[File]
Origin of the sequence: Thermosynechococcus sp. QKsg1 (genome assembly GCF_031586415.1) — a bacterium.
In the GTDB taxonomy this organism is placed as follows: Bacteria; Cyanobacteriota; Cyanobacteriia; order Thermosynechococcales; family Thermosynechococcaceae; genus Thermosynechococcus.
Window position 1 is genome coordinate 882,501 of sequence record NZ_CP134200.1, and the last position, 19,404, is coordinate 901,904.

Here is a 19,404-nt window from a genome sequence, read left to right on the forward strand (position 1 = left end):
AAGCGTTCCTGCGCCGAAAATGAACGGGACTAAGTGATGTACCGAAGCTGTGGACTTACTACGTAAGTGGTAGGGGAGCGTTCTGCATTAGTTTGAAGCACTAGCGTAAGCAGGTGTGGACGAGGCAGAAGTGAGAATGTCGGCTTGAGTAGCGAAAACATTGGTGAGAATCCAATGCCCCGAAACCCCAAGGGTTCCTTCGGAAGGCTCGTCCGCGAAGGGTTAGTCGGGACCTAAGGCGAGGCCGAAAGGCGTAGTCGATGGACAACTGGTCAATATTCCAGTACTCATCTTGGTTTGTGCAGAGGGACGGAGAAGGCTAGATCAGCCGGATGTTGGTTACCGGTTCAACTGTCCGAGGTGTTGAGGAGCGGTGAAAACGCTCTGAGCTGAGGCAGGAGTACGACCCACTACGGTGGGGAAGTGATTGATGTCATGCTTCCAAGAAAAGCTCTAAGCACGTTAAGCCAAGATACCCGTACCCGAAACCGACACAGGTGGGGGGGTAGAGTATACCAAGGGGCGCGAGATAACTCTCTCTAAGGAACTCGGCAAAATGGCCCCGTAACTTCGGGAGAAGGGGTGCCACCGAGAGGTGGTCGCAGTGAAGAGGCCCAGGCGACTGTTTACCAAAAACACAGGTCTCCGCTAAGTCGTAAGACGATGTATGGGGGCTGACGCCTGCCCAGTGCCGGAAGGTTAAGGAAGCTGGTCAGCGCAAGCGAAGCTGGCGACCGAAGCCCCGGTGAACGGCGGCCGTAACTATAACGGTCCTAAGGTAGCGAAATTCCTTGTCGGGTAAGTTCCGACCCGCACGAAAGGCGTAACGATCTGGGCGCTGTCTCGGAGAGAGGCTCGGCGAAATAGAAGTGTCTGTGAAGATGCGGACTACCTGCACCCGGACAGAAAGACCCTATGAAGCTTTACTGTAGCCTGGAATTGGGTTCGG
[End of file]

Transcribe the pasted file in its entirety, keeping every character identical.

Origin of the sequence: Thermosynechococcus sp. QKsg1 (genome assembly GCF_031586415.1) — a bacterium.
In the GTDB taxonomy this organism is placed as follows: Bacteria; Cyanobacteriota; Cyanobacteriia; order Thermosynechococcales; family Thermosynechococcaceae; genus Thermosynechococcus.
Window position 1 is genome coordinate 882,501 of sequence record NZ_CP134200.1, and the last position, 19,404, is coordinate 901,904.

Here is a 19,404-nt window from a genome sequence, read left to right on the forward strand (position 1 = left end):
AAGCGTTCCTGCGCCGAAAATGAACGGGACTAAGTGATGTACCGAAGCTGTGGACTTACTACGTAAGTGGTAGGGGAGCGTTCTGCATTAGTTTGAAGCACTAGCGTAAGCAGGTGTGGACGAGGCAGAAGTGAGAATGTCGGCTTGAGTAGCGAAAACATTGGTGAGAATCCAATGCCCCGAAACCCCAAGGGTTCCTTCGGAAGGCTCGTCCGCGAAGGGTTAGTCGGGACCTAAGGCGAGGCCGAAAGGCGTAGTCGATGGACAACTGGTCAATATTCCAGTACTCATCTTGGTTTGTGCAGAGGGACGGAGAAGGCTAGATCAGCCGGATGTTGGTTACCGGTTCAACTGTCCGAGGTGTTGAGGAGCGGTGAAAACGCTCTGAGCTGAGGCAGGAGTACGACCCACTACGGTGGGGAAGTGATTGATGTCATGCTTCCAAGAAAAGCTCTAAGCACGTTAAGCCAAGATACCCGTACCCGAAACCGACACAGGTGGGGGGGTAGAGTATACCAAGGGGCGCGAGATAACTCTCTCTAAGGAACTCGGCAAAATGGCCCCGTAACTTCGGGAGAAGGGGTGCCACCGAGAGGTGGTCGCAGTGAAGAGGCCCAGGCGACTGTTTACCAAAAACACAGGTCTCCGCTAAGTCGTAAGACGATGTATGGGGGCTGACGCCTGCCCAGTGCCGGAAGGTTAAGGAAGCTGGTCAGCGCAAGCGAAGCTGGCGACCGAAGCCCCGGTGAACGGCGGCCGTAACTATAACGGTCCTAAGGTAGCGAAATTCCTTGTCGGGTAAGTTCCGACCCGCACGAAAGGCGTAACGATCTGGGCGCTGTCTCGGAGAGAGGCTCGGCGAAATAGAAGTGTCTGTGAAGATGCGGACTACCTGCACCCGGACAGAAAGACCCTATGAAGCTTTACTGTAGCCTGGAATTGGGTTCGG